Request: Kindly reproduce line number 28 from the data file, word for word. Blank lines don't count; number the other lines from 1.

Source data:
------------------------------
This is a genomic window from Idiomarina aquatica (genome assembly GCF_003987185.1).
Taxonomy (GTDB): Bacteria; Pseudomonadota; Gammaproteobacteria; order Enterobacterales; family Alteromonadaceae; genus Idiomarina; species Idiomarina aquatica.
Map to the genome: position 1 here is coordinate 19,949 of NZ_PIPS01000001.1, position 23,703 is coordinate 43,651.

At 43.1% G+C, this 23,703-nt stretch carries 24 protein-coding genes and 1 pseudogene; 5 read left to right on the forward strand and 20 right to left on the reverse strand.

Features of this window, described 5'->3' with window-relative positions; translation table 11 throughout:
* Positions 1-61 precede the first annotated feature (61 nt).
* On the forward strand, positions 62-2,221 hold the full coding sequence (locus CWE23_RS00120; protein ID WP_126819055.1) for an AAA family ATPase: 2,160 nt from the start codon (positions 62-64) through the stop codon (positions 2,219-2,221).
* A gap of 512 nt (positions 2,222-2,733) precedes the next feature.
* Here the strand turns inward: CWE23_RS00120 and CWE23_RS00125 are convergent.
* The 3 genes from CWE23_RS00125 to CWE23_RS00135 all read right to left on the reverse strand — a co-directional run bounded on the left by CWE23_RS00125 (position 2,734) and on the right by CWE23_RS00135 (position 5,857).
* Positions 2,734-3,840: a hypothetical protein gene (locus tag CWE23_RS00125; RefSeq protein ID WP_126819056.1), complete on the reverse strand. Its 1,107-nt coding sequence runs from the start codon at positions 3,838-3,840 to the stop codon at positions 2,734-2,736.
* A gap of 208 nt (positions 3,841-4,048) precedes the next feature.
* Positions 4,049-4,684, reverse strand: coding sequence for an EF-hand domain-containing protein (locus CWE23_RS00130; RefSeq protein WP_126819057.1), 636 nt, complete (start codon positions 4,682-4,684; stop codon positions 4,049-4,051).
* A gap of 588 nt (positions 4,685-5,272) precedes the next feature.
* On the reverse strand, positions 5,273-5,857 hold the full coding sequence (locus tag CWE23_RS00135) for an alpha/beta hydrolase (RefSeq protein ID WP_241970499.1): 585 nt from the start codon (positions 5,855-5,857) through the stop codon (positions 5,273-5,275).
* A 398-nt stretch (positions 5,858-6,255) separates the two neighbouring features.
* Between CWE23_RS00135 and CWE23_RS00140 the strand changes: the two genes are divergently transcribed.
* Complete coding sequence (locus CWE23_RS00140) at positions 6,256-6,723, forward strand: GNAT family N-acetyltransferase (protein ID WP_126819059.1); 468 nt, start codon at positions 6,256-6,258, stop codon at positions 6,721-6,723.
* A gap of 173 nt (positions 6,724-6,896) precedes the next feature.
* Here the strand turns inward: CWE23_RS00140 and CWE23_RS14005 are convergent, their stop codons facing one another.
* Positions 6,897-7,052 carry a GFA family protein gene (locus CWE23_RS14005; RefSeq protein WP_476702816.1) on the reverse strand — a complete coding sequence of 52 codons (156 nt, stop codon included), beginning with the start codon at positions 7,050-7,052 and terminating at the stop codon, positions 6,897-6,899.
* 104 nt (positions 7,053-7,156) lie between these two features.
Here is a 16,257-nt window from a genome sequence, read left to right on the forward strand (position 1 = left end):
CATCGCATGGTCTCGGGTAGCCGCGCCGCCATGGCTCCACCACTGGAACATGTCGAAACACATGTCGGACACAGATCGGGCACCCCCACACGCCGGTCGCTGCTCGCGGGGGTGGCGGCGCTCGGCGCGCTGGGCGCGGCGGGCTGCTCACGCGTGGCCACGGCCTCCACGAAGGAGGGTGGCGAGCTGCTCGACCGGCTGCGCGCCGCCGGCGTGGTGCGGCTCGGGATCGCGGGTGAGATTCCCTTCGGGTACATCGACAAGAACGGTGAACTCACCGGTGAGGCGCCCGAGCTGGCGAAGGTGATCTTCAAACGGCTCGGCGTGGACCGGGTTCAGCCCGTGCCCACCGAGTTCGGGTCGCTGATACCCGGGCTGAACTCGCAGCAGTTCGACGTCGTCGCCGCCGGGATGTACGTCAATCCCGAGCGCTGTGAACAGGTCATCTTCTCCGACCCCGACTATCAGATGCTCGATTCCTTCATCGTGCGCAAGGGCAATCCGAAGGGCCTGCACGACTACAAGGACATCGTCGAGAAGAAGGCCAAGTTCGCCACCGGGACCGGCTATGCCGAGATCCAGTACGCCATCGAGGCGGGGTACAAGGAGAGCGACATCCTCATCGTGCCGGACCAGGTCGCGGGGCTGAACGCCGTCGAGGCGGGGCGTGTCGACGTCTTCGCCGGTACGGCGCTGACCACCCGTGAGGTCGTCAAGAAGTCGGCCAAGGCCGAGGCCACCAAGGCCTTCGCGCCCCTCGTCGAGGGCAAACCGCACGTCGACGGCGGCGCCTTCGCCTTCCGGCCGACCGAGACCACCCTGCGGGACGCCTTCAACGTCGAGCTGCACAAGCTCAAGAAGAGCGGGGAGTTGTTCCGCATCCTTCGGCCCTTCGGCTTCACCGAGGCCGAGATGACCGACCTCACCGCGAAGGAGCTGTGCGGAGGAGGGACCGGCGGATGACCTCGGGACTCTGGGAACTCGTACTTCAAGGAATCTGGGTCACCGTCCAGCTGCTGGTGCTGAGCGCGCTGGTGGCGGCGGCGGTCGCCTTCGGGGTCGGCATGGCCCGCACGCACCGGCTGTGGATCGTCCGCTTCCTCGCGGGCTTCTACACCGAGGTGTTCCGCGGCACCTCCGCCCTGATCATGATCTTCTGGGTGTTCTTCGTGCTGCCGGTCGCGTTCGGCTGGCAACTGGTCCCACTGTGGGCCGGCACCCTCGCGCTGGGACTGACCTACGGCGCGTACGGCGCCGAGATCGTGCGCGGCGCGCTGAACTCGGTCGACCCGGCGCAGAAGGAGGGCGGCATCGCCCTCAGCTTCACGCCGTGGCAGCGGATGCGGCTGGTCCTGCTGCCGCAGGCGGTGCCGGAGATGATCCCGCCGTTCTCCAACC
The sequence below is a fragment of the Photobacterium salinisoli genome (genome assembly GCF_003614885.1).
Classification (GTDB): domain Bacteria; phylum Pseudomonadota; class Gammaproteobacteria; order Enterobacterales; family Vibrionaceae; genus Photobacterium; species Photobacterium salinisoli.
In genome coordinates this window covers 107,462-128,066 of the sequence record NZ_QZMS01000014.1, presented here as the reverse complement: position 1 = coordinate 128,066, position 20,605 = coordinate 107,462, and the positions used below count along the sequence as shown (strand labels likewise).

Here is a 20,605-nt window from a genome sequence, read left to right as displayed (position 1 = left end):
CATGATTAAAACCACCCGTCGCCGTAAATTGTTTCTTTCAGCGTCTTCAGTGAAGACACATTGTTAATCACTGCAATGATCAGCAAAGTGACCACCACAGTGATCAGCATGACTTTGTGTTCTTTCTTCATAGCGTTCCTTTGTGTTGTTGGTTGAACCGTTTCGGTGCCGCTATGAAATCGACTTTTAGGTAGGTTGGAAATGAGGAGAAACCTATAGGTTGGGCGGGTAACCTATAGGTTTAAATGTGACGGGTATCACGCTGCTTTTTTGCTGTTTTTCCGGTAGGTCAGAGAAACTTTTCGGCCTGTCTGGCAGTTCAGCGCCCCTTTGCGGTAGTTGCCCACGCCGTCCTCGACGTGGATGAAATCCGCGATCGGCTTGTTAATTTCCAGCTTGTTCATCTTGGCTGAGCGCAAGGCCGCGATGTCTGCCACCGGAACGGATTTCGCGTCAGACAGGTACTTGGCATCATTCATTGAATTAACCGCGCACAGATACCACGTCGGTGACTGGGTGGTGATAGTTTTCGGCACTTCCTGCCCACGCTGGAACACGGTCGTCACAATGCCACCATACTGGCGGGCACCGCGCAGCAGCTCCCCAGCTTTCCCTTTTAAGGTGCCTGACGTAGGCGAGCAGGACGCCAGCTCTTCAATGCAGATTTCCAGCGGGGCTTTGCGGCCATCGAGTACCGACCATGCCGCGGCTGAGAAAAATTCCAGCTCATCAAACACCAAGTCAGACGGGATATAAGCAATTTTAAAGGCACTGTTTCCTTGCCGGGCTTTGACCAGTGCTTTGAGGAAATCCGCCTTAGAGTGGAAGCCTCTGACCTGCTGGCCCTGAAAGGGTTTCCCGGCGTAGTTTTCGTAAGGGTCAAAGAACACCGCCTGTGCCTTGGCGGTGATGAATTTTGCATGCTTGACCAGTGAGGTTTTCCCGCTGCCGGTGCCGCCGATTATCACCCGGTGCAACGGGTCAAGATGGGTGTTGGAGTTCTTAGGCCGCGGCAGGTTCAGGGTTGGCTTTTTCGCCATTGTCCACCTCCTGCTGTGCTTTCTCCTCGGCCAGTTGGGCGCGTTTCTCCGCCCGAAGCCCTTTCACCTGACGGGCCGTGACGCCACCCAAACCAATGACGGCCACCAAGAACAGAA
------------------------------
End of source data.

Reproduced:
Here is a 20,605-nt window from a genome sequence, read left to right as displayed (position 1 = left end):